In a recent comment that appeared on Bloomberg, China is seen as a marvelous place for companies participating in the sharing economy. The arguments that are brought up are drawn from an investment boom in the sector, which has recently pushed up many unicorns. Despite this, I do not share the enthusiasm shown by the author.
First, China is very much a place where people, even the commonest ones, make an effort to invest, to make it through, fostering an investment environment that is too unstable and unpredictable, and the Chinese stock market is a good example. Even though many foreign investors are attracted by promising projects, they account for a small slice of the huge amount of money put into Chinese start-ups and well-established companies.
China offers many opportunities, and this is well known by the Chinese, and this means that, as in the housing market, huge investment does not mean healthy investment. On the contrary, the Chinese market presents many risks and loopholes that can result in investors losing everything. Even in a trending market like the sharing economy.
Second, even though the large scale of the Chinese market could put a shadow on it, there is a human factor to be taken into consideration. Walking around the streets of Xi’an, I come across many Ofo (China’s Uber for bikes) shared bicycles but, of every 10 bikes, eight are broken or unusable because of someone scratching away the bike number and QR code. And the more I walk the more I think it’s an established norm. A strategy like this could only be justified with a large-scale market, where it would be more probable to quickly recover from the loss.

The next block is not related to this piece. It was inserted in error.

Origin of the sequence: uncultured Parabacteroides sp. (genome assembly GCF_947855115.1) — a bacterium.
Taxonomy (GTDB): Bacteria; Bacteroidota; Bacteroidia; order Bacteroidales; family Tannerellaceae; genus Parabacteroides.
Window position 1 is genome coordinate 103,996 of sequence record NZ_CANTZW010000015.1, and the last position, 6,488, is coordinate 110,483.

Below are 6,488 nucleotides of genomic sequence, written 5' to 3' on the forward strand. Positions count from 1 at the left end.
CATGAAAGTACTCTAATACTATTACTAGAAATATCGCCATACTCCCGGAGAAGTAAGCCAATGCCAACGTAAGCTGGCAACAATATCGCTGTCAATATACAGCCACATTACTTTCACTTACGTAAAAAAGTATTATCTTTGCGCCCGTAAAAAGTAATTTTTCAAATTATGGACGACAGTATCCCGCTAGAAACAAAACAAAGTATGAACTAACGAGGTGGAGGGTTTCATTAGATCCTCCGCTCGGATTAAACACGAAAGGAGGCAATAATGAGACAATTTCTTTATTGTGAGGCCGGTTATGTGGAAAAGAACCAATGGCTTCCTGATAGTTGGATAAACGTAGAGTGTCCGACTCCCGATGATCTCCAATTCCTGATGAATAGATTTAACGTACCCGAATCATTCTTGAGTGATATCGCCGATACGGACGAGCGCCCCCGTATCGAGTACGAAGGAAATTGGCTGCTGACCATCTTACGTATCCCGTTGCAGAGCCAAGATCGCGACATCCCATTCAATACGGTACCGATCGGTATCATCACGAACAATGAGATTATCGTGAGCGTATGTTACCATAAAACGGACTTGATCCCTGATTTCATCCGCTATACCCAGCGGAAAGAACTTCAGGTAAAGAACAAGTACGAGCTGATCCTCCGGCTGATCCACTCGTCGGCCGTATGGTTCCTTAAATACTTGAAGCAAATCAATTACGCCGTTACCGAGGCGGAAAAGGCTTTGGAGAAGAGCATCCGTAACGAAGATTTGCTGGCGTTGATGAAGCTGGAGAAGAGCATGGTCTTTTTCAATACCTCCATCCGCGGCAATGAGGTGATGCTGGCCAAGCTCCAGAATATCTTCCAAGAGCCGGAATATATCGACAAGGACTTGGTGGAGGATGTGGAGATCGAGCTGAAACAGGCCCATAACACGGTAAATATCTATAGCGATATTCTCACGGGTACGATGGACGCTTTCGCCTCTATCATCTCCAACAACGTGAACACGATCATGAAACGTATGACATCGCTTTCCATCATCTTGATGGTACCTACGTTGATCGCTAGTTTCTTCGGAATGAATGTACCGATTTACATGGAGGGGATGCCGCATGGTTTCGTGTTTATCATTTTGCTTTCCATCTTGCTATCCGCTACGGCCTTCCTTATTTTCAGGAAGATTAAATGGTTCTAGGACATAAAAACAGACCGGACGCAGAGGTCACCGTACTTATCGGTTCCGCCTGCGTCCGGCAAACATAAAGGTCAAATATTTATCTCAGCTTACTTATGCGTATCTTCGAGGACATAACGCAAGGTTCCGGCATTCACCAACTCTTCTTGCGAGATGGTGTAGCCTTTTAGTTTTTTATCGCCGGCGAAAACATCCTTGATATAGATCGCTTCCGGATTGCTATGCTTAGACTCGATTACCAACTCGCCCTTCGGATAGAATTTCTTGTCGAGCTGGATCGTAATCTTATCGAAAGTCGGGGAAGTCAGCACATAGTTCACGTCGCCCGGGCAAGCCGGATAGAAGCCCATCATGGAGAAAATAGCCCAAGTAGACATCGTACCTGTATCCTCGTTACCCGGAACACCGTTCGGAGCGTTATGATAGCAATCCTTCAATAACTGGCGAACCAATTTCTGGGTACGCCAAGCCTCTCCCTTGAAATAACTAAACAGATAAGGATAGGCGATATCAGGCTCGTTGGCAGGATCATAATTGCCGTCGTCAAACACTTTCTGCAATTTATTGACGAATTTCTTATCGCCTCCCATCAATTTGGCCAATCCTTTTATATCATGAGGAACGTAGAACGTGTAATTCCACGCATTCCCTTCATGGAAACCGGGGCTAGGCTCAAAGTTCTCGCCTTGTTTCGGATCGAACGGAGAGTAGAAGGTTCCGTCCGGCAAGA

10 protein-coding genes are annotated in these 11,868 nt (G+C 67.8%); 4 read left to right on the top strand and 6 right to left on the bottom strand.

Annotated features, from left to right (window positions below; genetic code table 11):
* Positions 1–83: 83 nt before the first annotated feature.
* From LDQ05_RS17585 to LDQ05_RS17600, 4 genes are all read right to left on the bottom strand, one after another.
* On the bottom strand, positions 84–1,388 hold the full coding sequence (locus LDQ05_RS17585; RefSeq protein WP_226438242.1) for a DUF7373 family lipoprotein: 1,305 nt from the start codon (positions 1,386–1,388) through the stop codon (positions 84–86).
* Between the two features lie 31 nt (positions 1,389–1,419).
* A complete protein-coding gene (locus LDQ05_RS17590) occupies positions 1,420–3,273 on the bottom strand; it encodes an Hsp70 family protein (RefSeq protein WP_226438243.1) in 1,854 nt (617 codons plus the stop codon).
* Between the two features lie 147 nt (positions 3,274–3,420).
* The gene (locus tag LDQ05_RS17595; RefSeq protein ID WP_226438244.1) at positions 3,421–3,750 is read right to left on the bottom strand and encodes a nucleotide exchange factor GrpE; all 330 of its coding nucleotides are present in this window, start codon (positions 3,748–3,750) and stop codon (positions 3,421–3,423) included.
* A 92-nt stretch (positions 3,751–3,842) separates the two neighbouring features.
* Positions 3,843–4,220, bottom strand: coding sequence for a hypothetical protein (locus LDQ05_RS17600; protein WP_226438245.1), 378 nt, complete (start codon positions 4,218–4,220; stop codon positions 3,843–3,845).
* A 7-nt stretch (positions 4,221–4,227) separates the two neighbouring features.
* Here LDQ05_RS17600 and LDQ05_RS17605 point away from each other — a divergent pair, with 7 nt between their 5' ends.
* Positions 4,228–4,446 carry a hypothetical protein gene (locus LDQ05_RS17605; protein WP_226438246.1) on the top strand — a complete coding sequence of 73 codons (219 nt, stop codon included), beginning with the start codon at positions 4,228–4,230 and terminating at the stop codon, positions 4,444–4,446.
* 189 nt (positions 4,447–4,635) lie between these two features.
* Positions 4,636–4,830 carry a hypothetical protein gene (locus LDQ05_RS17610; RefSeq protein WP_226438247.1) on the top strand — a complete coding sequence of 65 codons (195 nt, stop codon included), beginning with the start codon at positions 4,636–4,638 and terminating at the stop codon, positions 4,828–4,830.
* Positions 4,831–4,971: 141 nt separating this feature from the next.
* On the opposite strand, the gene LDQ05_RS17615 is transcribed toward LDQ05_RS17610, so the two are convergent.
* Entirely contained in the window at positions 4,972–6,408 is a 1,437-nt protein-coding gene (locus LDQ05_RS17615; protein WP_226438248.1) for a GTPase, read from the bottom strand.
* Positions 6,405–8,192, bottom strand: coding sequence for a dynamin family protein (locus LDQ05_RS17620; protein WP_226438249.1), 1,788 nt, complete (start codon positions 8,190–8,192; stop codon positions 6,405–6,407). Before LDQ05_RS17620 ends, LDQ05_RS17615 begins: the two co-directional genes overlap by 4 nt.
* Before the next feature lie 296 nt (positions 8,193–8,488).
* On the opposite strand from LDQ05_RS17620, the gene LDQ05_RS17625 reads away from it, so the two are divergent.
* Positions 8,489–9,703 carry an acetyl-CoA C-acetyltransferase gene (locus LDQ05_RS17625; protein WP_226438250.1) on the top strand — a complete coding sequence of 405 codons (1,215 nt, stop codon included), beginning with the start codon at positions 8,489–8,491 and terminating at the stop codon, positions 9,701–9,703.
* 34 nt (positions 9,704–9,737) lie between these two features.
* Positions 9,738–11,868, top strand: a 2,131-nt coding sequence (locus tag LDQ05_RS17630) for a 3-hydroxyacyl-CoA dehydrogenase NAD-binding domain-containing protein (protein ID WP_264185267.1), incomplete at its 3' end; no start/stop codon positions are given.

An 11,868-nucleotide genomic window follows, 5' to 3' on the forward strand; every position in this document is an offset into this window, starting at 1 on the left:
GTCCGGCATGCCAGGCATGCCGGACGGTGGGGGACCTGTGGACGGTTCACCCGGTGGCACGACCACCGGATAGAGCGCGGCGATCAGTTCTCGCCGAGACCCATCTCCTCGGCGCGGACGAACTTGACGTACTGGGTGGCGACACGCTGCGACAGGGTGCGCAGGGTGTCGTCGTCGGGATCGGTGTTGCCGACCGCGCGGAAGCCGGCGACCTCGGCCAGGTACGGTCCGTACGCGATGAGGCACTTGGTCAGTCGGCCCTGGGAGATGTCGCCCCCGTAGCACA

Mobike has entered the market with a more sophisticated GPS lock system, which makes more sense in terms of the human factor. In fact, wandering around I see there’s plenty of them, all in perfect condition and all available, probably because the chances of hacking them are lowered to almost zero
The Bloomberg article also points out that, since the Chinese middle class is facing escalating economic and social burdens, it seems willing to adopt the sharing economy. However, the middle class has been a great engine of consumption, and it is hard to believe that this trend will somehow stop. Moreover, even if sharing services might be attractive and, to some extent, save people money, the allure of possessing a personal car or a house will always be powerful for the Chinese middle class, or Chinese in general.
China could give birth to many innovative companies in the coming decades. However, I don’t share the enthusiasm of many observers for the sharing economy, and the main reason is cultural. In order to build a healthy sharing economy, people must be taught to embrace it, and China is not there yet.